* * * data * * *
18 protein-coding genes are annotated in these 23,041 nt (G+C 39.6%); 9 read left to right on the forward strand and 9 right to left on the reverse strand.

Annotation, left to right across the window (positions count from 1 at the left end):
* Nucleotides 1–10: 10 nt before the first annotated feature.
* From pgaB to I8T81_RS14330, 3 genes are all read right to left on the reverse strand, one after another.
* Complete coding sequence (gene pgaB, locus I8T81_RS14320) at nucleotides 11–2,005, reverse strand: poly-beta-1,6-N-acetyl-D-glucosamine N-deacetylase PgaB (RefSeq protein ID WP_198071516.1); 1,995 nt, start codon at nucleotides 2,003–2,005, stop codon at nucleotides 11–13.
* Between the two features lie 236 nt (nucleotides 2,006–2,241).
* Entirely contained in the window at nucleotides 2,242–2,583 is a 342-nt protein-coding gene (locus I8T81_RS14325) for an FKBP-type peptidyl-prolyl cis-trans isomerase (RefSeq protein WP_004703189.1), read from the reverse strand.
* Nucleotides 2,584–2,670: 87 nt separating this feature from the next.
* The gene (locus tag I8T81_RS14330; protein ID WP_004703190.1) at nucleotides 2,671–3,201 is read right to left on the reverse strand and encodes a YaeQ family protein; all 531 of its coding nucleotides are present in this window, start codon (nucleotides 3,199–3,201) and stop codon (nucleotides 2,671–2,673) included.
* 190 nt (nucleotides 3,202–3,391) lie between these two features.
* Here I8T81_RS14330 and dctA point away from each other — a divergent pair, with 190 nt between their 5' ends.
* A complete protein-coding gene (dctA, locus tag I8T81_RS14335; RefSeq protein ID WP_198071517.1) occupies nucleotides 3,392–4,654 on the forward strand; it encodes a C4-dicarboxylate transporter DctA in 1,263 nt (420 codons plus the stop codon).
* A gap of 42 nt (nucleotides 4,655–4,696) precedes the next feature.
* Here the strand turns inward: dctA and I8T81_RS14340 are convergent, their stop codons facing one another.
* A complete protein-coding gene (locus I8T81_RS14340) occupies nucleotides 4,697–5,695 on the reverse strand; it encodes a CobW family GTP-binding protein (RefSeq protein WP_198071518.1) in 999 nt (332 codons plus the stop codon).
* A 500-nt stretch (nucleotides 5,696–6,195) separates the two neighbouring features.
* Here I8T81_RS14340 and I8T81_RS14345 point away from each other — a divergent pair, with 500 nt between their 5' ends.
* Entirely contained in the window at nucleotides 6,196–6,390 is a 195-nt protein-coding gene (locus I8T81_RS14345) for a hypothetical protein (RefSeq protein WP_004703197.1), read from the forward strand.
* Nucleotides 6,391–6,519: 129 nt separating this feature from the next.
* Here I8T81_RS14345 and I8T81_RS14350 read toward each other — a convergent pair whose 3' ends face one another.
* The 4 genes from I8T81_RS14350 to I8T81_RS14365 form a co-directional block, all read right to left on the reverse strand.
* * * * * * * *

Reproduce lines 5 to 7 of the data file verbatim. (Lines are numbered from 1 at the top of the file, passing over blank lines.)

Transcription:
* Complete coding sequence (gene pgaB, locus I8T81_RS14320) at nucleotides 11–2,005, reverse strand: poly-beta-1,6-N-acetyl-D-glucosamine N-deacetylase PgaB (RefSeq protein ID WP_198071516.1); 1,995 nt, start codon at nucleotides 2,003–2,005, stop codon at nucleotides 11–13.
* Between the two features lie 236 nt (nucleotides 2,006–2,241).
* Entirely contained in the window at nucleotides 2,242–2,583 is a 342-nt protein-coding gene (locus I8T81_RS14325) for an FKBP-type peptidyl-prolyl cis-trans isomerase (RefSeq protein WP_004703189.1), read from the reverse strand.